Dangers of weight-shaming children
It seems, however, the American Academy of Pediatrics knows that focusing on a child’s weight is harmful. “The data on the overlap between eating disorders and higher body weight is substantial enough that in 2016, the American Academy of Pediatrics published a report called Preventing Obesity and Eating Disorders in Adolescents in which they strongly advised pediatricians to limit their discussion of weight and avoid talk of dieting,” Sole-Smith wrote.
Children who are encouraged by doctors to lose weight are not only at risk for eating disorders, they are at risk for avoiding medical care later in life due to shame and a lack of trust.
How to talk to your pediatrician about weight talk
Start the conversation before their appointment
Before your child’s next well visit, send a message to the doctor about avoiding discussion of weight. By having an open conversation with the pediatrician about weight-shaming and diet talk, you invite them to share your commitment to fostering a positive body image and healthy relationship with food for your child.
“You can write a short note explaining that you don’t want to discuss weight or BMI in front of your child (but are happy to answer the provider’s questions in a private conversation), and either email it through your clinic’s Patient Portal or ask the receptionist to pass it to the doctor when you check in for the appointment,” Sole-Smith wrote.
If you don’t know where to start composing such a note, check out these resources:
Skip the scale
At the appointment ask for a blind weigh-in (the child’s back is turned to the scale and the nurse doesn’t announce their weight out loud), or decline having your child weighed at all.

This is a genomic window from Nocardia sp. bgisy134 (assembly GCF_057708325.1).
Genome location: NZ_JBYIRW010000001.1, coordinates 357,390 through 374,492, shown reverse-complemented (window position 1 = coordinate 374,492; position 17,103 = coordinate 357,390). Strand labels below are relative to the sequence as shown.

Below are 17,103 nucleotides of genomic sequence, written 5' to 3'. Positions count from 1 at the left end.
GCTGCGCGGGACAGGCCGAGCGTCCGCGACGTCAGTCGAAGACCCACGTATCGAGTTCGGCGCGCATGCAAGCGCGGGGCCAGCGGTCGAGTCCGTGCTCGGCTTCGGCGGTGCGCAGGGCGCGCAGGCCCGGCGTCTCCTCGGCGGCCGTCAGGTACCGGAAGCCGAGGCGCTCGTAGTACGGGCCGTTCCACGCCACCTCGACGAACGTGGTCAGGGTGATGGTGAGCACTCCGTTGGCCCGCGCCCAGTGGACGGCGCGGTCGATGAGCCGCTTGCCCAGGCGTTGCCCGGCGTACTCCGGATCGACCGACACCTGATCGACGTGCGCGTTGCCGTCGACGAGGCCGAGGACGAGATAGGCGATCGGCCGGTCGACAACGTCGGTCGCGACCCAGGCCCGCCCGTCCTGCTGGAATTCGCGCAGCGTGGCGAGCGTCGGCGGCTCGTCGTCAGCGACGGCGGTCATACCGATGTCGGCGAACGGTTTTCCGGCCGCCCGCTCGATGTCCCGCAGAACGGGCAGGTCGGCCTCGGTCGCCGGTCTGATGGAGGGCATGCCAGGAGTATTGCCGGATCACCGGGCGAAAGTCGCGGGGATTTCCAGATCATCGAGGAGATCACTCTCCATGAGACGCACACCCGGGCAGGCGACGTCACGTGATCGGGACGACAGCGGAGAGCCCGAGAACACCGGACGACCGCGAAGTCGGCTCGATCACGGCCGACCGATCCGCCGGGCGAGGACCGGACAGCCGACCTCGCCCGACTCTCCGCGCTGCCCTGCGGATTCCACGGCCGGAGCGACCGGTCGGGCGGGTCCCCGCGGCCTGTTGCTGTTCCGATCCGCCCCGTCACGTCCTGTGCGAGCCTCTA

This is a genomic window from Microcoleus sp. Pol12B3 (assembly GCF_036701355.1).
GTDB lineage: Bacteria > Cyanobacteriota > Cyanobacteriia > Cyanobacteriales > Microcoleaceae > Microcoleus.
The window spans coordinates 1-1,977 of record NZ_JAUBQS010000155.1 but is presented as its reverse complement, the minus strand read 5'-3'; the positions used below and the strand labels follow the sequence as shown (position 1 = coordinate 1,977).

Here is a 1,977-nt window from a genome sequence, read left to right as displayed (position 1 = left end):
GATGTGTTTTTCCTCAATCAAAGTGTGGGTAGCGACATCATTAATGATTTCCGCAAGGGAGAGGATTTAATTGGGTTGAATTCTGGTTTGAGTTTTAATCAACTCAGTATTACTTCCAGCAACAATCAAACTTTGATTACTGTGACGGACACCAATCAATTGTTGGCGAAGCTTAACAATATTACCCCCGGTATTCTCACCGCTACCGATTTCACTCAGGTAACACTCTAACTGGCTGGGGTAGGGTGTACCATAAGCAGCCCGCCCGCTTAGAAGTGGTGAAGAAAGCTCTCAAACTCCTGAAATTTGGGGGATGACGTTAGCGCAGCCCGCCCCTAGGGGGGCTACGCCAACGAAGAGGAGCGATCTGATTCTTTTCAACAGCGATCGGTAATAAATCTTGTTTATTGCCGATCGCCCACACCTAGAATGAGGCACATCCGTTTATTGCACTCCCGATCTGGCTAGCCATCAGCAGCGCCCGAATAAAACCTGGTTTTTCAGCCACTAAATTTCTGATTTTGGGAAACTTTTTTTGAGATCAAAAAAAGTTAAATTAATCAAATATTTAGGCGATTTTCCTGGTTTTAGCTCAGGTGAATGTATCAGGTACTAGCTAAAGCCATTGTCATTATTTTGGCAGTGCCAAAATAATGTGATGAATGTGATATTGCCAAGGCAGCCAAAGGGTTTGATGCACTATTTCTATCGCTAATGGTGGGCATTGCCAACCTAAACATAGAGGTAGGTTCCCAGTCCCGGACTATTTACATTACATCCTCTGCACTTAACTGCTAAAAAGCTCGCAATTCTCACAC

Sole-Smith suggests phrases she picked up from a pediatric nurse practitioner: “We trust her body and know she’s growing well,” or “I have no reason to worry about her weight.”
Be an advocate during the appointment
If the doctor starts to talk about weight or dieting, politely but firmly decline any suggestions to restrict food or count calories. Stress your commitment to a health-focused approach rather than a weight-focused one.
No matter the reason for your child’s appointment or what comes up, encourage them to be involved in the conversation. By encouraging them to ask the practitioner questions and speak up for themselves, you teach them to self-advocate and feel more powerful in vulnerable medical encounters.
Of course, a child’s weight is not always irrelevant. Let the practitioner know that you understand the valid reasons for monitoring a child’s weight at the doctor’s office: such as to identify diabetes and eating disorders, and to properly dose medications. At the same time, you can make it clear that you do not believe it is ok to monitor a child’s weight for the sole purpose of stigmatizing, pathologizing, or reducing their weight.